In 2020, the RFS Nigeria project continues to raise awareness of the benefits of climate-smart agriculture (CSA) practices through various forms of engagement. CSA training courses have continued throughout the year in 70 communities, reaching over 7,000 farmers. Extension workers have been trained in FAO’s Farmer Field School approach and have been equipped with motorcycles in order to extend the reach of the project and expand the adoption of CSA practices.
In spite of the floods and drought experienced during the rainy season, the CSA demonstration plots showed a 40-50% increase in yield. CSA training in soil erosion control, earth bunding, and planting of cover crops has proven extremely beneficial to farmers. “A farmer told us that this time last year his land was flooded, but now thanks to the training, the farm is not flooded like previous years,” Project Coordinator, Abdullahi Garba Abubakar, shared with the other country project teams.
The project has already demonstrated potential to scale. The success of the demonstration plots has attracted interest from other farmers who were not originally involved in the RFS programme. Moreover, state governors from Kano and Gombe State are planning to replicate the agricultural centre model that has been developed under the project. This success can in part be attributed to the participation and buy-in of a wide range of actors, explained Abdullahi. “The overall experience so far has been rewarding because of overwhelming support from beneficiaries, community leaders and government.”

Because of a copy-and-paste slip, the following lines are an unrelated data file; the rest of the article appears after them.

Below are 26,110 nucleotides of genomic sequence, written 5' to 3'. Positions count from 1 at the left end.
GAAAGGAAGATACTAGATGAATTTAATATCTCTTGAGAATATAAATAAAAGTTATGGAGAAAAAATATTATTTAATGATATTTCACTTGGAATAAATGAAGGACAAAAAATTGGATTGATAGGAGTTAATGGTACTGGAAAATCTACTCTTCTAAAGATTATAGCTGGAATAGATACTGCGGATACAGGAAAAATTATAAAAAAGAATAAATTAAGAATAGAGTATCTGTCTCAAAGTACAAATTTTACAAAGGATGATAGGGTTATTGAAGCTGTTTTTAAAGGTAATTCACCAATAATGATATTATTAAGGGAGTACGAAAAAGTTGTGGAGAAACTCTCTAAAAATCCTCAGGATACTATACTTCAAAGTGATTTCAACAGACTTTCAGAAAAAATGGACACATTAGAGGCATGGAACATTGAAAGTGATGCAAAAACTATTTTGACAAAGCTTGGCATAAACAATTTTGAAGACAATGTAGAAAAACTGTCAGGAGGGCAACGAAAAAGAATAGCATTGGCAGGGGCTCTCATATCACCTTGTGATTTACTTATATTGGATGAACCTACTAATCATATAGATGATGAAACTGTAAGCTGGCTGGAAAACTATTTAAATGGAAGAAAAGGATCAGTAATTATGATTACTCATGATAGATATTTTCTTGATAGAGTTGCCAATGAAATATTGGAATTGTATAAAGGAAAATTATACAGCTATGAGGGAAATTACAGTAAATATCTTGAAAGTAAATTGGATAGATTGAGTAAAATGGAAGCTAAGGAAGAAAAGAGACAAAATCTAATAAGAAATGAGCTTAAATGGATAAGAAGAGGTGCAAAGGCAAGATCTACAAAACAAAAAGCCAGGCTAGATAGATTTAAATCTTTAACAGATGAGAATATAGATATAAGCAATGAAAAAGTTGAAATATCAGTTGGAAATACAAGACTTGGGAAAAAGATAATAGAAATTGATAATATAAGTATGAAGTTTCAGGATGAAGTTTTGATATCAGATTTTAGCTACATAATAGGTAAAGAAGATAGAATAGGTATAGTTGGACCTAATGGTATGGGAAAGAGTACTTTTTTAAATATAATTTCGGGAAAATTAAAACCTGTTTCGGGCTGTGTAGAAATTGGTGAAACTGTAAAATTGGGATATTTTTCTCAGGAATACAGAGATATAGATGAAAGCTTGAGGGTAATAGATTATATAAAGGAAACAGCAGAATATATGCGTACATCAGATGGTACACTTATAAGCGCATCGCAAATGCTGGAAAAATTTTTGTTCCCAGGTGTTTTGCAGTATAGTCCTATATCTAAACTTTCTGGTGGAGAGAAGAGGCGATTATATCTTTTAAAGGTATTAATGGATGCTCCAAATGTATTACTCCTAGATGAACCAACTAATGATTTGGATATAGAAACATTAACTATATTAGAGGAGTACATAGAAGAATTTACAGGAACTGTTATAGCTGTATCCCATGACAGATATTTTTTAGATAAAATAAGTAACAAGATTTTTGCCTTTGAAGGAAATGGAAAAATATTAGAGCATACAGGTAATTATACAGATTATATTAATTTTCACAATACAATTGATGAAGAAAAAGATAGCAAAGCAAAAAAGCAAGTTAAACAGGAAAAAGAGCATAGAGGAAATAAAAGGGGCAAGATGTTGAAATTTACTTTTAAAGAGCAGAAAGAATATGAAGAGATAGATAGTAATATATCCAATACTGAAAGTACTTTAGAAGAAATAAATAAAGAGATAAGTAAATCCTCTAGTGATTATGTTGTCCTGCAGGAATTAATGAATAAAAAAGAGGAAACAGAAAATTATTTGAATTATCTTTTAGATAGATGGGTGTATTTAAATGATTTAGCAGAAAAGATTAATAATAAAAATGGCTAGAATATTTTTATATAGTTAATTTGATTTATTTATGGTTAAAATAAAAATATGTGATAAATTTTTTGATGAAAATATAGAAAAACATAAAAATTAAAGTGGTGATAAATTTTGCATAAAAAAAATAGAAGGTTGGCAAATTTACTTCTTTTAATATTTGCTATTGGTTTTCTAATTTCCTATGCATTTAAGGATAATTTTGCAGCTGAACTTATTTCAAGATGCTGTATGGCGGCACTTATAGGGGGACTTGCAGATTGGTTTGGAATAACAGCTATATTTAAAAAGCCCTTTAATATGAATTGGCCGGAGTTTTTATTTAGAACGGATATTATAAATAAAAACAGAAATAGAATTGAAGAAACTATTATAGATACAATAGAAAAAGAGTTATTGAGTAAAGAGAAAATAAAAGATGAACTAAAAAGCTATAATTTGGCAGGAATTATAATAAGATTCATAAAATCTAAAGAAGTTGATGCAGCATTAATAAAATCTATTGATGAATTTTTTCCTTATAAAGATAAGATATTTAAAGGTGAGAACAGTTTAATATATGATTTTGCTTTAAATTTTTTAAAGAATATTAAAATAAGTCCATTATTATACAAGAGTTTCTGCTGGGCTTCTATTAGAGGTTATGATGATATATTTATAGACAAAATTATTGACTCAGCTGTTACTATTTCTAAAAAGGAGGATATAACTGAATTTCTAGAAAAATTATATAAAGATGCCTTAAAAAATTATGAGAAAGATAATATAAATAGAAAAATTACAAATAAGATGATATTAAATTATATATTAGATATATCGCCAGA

Over the past year, the RFS Malawi project has been working to establish and train local multi-stakeholder platforms for managing natural resources within project communities. The project has supported the establishment of Catchment Management Committees (CMCs) in all five catchment areas and 66 Village Nature Resource Management Committees (VNRMCs), both of which will be responsible for implementing catchment-level conservation activities. Country project team member, Bryson Msiska, emphasised that involving community level stakeholders is essential for planning and implementing catchment management interventions: “In terms of sustainability of the project, the village natural resource committees have been empowered to manage their own investments and implement actual interventions on the ground.”
Through these multi-stakeholder platforms, catchment-level Sustainable Land Management (SLM) practices are being scaled up: 132 lead farmers have been trained in SLM practices through Farmer Field Schools, while a further 500 farmers have adopted improved soil and water management practices. The project has supported local councils in developing 32 village forest management plans. These plans have overseen the establishment of 32 tree nurseries, reforestation of 67 ha of land, and natural regeneration of 41 ha of vegetation cover.